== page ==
Stories from Zimbabwe


I’ve traveled in many countries, but rarely have I learned as much about a nation and its people as in these short weeks in Zimbabwe. I’m grateful that we visited Victoria Falls and Hwange game preserve to experience the land’s natural beauty, and the Great Zimbabwe National Park to learn of the long history of community life in the region. But ZimJourney 2013’s greatest impact on me was learning of the different ways people tackle our shared social needs, such as education, health care, government and religious faith.

While it seemed such a shame that so many children have to walk miles to and from their schools, it was my first indicator of the high priority Zimbabweans place on education. The care taken with uniforms; the difficulties in raising tuition fees; soccer played on a dusty, rutted, field; net-ball with no nets; and the concentration required for learning in large classrooms – or no classroom – with no electricity and but a single teacher, all made a great impression on me. While I would prefer that the schools had computers, buses and teacher’s aides, like most American schools, it was a great illustration of how much can be done with limited material resources. Also, it was great fun to invite the children to pile into the van for a ride to school; 42 people and two live chickens was the record, I think!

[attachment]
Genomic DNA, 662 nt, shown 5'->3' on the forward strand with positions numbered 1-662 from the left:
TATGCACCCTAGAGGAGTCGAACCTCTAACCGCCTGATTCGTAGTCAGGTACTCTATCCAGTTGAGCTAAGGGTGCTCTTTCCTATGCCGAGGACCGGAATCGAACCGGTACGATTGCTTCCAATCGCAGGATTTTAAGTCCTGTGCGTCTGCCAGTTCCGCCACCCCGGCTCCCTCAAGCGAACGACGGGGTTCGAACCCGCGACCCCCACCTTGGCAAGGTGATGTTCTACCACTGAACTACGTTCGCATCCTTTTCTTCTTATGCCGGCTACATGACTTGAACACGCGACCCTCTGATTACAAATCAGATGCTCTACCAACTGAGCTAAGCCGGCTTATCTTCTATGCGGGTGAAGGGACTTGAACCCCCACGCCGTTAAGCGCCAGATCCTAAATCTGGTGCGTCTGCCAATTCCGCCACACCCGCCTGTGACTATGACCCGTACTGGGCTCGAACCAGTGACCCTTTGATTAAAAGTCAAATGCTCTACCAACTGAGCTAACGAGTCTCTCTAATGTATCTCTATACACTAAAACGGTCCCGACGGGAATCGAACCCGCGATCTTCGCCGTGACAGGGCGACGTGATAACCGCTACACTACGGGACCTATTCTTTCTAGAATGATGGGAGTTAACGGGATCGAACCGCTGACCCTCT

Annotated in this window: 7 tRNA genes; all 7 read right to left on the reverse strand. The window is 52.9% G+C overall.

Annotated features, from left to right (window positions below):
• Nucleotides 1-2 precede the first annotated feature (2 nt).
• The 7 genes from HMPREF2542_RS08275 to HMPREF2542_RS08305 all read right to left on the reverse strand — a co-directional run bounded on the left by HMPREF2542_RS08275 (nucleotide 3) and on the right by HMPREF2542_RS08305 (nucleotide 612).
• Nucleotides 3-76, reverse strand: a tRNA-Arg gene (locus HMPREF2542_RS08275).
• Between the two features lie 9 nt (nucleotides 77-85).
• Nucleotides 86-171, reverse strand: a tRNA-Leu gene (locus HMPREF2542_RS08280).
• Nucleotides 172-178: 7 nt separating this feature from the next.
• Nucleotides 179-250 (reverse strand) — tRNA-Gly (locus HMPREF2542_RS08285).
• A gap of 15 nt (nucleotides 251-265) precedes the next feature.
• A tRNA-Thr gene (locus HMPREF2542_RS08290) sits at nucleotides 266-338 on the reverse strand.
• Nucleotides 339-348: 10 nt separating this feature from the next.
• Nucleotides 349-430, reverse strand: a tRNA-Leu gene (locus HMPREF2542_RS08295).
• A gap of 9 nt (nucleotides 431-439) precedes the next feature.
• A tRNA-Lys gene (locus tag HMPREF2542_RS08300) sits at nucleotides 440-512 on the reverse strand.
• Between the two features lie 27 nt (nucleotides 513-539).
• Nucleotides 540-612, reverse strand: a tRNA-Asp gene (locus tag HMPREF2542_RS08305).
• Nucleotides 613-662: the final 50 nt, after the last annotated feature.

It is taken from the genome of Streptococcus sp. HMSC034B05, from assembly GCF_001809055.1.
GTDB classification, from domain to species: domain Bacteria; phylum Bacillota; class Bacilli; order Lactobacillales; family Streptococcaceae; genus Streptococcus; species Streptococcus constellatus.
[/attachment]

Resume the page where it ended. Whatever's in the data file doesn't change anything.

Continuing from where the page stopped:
My heart broke to see the bare-bones medical facilities. And I could understand the prevailing belief that a hospital is where you go to die. But again, the energy level of the staff, the priority for preventive health education, and the efforts at better staff training told me that these rural facilities need only more funding and a reliable source of supplies to be centers of healing for more Zimbabweans.

It’s hard to say much positive about the Zimbabwean government; but the people have a concept of how it should function, and are just waiting for the day when the current regime is gone. It was disheartening to watch the shakedown of drivers at police stops and see the dreary conditions of the state-run children’s home in Gweru in stark contrast to the faith-based Kutenda Home. But the interest in the coming elections – and the commitment to peaceful polling – was a hopeful sign. Our brush with the government spies in Mosembura did show me that even they are people, too. They joined in our prayer circle in the orphanage church and one told us that his side-business could have done a better paint job on the dormitory!